Another dissident, Manuel Cuesta Morúa, told AFP in an interview that the government is entering into a dialogueue while Fidel speaks for that part of the ruling class that has no need for it. Meanwhile, Cuesta Morúa added, the authorities are doing a political juggling act to show that there is no schism in the Cuban leadership.

FREEDOM OF CONSCIENCE

26/06/2008 – Catholic Church in Cuba Objects to Government’s Support of Gay Rights


The Roman Catholic Church in Cuba expressed its objections on June 23 to growing support for the rights of homosexuals and transsexuals by the communist government after a conference was held recently on combating homophobia and a law was passed allowing sex change operations.

An editorial in the Diocese of Havana’s monthly magazine states, “Respect for the homosexual, yes. Propaganda for homosexuality, no.”  The editorial, signed by the magazine’s editor Orlando Marquez, refers specifically to the conference held on May 17 by the Cuban Center for Sexual Education titled International Day against Homophobia. The Center’s director, Mariela Castro, is Cuban President Raúl Castro’s daughter and has long campaigned for greater tolerance of sexual differences. In June, the Center released information that the Ministry of Health has approved a law to allow state-financed sex-change operations for 28 people. The National Assembly or parliament is studying the proposal to give unisex couples the same rights as married couples.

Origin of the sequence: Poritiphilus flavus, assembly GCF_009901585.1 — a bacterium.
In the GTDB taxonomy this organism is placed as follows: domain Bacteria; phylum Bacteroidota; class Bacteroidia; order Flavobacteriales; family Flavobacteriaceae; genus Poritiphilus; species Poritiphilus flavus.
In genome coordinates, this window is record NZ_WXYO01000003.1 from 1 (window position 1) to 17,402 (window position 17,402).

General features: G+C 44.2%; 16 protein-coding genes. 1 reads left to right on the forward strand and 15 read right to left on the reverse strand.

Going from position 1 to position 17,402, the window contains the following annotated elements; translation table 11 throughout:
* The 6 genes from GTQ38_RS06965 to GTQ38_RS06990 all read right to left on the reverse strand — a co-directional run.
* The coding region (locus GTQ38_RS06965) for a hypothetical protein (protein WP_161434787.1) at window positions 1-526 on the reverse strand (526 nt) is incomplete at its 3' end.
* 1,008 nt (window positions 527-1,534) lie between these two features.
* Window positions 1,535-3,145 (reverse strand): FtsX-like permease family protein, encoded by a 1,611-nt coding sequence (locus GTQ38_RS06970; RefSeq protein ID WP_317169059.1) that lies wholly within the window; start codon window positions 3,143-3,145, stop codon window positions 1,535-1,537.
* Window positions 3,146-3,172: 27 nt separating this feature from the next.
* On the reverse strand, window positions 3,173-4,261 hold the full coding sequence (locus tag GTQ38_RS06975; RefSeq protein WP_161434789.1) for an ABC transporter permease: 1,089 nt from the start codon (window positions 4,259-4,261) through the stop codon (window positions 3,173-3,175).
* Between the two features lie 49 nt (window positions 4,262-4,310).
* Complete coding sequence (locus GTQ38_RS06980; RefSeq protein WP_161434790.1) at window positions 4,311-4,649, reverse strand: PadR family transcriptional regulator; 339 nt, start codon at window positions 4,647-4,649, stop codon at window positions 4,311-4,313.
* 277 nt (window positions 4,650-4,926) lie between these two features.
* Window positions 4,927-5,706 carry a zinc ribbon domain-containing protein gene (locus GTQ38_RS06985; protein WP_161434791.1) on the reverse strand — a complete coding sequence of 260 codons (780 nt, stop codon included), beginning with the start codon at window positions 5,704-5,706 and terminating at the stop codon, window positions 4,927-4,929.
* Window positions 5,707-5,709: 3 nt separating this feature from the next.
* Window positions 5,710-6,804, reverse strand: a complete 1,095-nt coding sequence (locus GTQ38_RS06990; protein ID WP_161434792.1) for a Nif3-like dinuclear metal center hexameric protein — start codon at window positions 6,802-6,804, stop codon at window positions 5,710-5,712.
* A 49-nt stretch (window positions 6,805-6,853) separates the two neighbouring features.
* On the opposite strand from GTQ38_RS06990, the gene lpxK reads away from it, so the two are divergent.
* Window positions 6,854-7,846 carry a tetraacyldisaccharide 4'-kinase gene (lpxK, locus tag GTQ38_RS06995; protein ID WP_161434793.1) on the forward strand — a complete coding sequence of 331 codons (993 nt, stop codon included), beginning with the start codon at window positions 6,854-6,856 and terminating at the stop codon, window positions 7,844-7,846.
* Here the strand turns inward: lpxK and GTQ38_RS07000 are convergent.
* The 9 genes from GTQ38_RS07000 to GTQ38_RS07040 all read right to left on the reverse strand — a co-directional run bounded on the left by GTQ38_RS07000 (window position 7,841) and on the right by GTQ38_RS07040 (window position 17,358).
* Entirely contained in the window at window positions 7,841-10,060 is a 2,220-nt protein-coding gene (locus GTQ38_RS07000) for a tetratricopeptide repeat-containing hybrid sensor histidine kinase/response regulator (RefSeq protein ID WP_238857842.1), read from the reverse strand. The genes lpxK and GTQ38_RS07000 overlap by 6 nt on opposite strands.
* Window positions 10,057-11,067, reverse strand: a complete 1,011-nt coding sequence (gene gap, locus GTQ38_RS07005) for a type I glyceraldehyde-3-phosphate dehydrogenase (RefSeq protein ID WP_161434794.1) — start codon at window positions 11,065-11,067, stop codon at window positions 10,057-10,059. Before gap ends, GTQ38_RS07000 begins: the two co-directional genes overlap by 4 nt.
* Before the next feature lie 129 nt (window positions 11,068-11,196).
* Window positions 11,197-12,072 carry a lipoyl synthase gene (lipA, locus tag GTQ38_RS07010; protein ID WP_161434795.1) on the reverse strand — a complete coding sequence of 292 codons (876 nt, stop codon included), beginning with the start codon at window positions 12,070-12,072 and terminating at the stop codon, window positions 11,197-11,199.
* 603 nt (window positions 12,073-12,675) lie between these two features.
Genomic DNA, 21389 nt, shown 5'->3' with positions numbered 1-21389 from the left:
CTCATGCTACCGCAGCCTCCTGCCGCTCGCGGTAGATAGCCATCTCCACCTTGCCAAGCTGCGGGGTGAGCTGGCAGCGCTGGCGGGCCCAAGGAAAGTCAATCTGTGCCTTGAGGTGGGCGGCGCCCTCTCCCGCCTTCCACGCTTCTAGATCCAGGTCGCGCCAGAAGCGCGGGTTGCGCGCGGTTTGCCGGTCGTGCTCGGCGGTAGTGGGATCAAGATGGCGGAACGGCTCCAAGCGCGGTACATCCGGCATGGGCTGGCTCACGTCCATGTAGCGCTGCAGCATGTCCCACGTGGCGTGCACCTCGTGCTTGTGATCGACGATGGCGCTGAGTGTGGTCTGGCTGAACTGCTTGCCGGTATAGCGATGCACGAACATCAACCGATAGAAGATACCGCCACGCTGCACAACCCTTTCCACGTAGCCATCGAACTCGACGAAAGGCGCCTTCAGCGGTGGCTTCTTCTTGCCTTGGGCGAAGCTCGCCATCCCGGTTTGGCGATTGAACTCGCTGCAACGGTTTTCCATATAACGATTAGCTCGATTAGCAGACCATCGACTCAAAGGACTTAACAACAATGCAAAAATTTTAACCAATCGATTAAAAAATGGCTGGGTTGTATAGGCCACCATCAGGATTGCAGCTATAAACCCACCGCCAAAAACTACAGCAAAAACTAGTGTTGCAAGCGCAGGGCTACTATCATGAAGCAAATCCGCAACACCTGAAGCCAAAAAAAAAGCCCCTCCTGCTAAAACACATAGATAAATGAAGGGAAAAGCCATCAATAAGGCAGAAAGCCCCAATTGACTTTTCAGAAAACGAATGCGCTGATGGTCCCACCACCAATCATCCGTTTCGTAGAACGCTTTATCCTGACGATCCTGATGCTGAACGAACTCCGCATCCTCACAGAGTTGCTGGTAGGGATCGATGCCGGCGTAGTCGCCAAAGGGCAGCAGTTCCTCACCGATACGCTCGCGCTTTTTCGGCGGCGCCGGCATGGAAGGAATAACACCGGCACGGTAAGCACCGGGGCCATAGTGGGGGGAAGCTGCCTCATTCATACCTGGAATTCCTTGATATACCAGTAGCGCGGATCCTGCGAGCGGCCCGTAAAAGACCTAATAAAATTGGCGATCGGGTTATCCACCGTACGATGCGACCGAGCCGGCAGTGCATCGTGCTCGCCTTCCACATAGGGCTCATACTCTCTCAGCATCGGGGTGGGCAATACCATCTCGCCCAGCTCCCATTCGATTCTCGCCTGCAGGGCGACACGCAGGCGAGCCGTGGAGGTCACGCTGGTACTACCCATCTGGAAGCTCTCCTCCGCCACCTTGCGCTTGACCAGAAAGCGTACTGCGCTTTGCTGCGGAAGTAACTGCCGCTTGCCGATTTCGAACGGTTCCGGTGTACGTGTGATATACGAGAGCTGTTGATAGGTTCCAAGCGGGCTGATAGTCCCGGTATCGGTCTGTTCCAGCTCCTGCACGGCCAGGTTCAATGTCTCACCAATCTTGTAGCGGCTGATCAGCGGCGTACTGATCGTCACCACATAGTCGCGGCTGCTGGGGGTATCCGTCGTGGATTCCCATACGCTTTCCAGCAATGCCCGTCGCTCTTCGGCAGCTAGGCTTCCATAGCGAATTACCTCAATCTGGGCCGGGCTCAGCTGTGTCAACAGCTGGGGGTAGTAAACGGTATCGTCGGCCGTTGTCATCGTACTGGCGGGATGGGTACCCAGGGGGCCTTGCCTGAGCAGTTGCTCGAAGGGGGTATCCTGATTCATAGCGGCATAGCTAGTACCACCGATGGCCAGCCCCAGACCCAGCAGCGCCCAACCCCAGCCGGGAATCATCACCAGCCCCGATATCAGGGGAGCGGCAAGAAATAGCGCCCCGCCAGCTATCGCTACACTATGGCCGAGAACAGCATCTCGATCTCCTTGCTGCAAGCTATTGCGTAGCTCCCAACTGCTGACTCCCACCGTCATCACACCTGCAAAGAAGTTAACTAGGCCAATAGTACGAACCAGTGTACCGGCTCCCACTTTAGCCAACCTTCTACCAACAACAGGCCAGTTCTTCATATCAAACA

REFUGEES

14/06/2008 – Illegal Cuban Immigrants Seized in Mexico

An armed group of seven masked men overwhelmed seven migration employees in an attack on a bus carrying 37 illegal immigrants from Cuba and Latin American countries on its way to a place of temporary internment in the state of Chiapas on Saturday, June 14. Among those seized in the attack were thirty-three Cubans who had been seized by Mexican naval forces on a ship in territorial waters and four citizens of Latin American countries who were arrested in Cancun for working illegally. Mexican officials suggest that the attack was carried out by an international criminal group that engages in the smuggling of illegal immigrants.

17/06/2008 – Cuban Floridians Urge Governor to Veto Bill Complicating Travel to Cuba


More than 100 Cuban families and their travel agents appealed to Florida Governor Charlie Crist on June 11 to veto a bill imposing further limitations on companies that organize trips to Cuba. The bill, introduced by two members of the Florida legislature, would make tour companies working with Cuba pay an annual registration fee of $2500 and a bond of $300,000. The tour firms complain that this would make travel to the island impossible for families of modest means. The protest leaders were unable to meet with the governor himself  and instead were received by Crist’s legislative affairs director, Towson Fraser. The author of the bill, David Rivera, called the tour companies “Castro’s travel agents” and suggested they complain to the Cuban government if they are unhappy that the cost of traveling to Cuba rises by several times.

29/06/2008 – Protest against Abuses of Cuban Refugees in the Bahamas